There are, however, other parts of the legislative history of the 1978 amendments which indicate a Congressional choice in favor of prospective clarification only. Senator Williams, the floor and conference manager of the amendments, when asked a direct question about the effect of the amendments on a situation much like that before this Court, responded that they would have no effect:

I should like to ask the Senator from New Jersey (Mr. Williams) whether this bill retroactively covers a forced retirement at age 60 or 62 prior to the effective date of this bill where the individual so retired is eligible for, and actually receives, a pension under a pension plan which has been qualified with the Internal Revenue Service.

[Senator Williams responded]:

The bill is not retroactive. The question of mandatory retirements prior to the effective date of this bill will be determined by the court's interpretation of existing law.

123 Cong.Rec. S17304 (daily ed. October 19, 1977).[3]

Similar views are reflected in the House and Senate Committee reports. The House Report includes a "table setting forth the dates when the bill would prohibit mandatory retirement on account of a seniority system or employee benefit plan." (Emphasis added). This table indicates that plans requiring mandatory retirement before age 65 would be prohibited "upon enactment."[4] Similarly the Senate Report includes a table "setting forth the dates when mandatory retirement provisions of a[n] . . . employee benefit plan could no longer be applied."[5] (Emphasis added).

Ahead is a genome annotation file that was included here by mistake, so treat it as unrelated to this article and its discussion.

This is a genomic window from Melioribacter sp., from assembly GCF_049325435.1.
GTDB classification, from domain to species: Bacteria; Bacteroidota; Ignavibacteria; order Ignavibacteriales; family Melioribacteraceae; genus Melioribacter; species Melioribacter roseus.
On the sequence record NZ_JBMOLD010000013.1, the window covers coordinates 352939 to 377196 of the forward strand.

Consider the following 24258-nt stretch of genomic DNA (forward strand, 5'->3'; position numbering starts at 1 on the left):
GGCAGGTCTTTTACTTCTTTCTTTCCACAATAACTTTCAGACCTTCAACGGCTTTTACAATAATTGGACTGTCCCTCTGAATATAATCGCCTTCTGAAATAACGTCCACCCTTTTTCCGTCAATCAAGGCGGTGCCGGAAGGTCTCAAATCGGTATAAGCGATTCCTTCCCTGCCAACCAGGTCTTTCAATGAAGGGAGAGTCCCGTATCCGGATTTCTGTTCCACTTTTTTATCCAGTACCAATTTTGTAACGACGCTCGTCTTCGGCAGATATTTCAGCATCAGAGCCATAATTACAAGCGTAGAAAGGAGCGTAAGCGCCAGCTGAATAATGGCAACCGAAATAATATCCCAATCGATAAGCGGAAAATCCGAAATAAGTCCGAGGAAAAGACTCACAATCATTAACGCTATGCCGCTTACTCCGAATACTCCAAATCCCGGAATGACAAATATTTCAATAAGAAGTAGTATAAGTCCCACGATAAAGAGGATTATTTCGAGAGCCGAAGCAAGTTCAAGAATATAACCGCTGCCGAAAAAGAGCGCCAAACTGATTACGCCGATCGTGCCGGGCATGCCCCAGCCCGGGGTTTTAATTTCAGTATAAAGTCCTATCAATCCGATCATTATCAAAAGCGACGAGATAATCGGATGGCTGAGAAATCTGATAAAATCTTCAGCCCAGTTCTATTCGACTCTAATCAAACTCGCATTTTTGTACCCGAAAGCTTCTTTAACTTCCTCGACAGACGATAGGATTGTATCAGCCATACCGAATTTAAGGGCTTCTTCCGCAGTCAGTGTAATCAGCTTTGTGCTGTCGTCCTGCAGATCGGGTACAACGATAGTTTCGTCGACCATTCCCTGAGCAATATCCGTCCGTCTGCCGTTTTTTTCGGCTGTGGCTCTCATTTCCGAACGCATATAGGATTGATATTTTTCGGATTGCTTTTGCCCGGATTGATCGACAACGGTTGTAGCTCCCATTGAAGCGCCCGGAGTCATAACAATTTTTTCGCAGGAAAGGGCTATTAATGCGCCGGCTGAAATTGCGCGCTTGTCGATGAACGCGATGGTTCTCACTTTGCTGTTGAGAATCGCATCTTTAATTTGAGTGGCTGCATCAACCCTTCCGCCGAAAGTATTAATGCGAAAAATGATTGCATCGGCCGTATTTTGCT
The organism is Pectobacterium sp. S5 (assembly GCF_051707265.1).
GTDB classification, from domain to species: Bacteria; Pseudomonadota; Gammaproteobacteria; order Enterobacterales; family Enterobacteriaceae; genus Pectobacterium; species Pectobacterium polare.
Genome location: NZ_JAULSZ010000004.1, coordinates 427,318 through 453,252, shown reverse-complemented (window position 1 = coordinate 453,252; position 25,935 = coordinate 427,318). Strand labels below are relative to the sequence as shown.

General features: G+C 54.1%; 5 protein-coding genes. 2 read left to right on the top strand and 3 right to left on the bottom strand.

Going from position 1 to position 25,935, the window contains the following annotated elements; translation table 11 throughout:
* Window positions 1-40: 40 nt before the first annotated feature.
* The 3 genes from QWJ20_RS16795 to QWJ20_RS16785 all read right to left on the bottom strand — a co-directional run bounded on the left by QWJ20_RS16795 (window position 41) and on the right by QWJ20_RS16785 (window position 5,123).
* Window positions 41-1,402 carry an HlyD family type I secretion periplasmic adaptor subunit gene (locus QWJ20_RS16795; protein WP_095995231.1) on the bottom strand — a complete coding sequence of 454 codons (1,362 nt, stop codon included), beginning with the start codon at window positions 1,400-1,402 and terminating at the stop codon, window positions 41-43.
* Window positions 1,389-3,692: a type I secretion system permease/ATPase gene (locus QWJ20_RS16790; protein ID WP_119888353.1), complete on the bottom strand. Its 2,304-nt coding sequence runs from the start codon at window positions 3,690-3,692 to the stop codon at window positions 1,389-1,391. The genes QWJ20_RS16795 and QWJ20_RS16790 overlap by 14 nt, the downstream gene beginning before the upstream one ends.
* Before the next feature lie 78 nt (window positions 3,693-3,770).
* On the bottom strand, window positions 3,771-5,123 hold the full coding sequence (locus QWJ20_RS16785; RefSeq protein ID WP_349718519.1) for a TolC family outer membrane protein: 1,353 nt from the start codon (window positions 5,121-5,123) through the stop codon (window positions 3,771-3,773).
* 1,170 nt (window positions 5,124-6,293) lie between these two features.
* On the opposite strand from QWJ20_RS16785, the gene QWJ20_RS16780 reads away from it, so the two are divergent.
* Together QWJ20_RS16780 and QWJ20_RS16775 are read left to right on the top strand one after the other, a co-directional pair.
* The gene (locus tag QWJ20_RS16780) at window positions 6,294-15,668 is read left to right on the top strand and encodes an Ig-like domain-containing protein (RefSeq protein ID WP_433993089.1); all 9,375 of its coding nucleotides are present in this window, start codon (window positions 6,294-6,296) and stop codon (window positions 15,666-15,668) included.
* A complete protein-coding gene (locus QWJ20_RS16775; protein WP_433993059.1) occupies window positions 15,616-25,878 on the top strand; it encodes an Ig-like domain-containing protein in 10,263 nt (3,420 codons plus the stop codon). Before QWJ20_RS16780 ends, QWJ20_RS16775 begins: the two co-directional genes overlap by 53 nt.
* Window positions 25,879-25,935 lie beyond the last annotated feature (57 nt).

I conclude that these and other segments[6] of the legislative history reflect a Congressional decision against retroactive *891 application of the 1978 amendments to events which occurred prior to their passage. Even if this history were not available, however, the Bradley case would not dictate a different conclusion. Where Congressional intent remains unclear after an examination of the statute and its legislative history, Bradley dictates consideration of the nature and identity of the parties, the nature of their asserted rights, and the nature of the impact of the change in law upon those rights. The legislative act here in question directs itself to the relationship between employees and their employer. The right or expectation which the employer claims under the law as it existed on the date of the involuntary retirements is the kind of right or expectation which is reasonably relied upon in making primary decisions regarding human conduct beyond the Courthouse walls. Moreover, not only is the employer's expectation in this sense a substantive right, it is a substantive right that is relied upon in making planning decisions whose effects are long term. For these reasons, a retroactive change in the rules which the parties expected to govern their relationship would have a substantial impact on the employer's business and personnel practices not necessarily limited to the economic burden of backpay.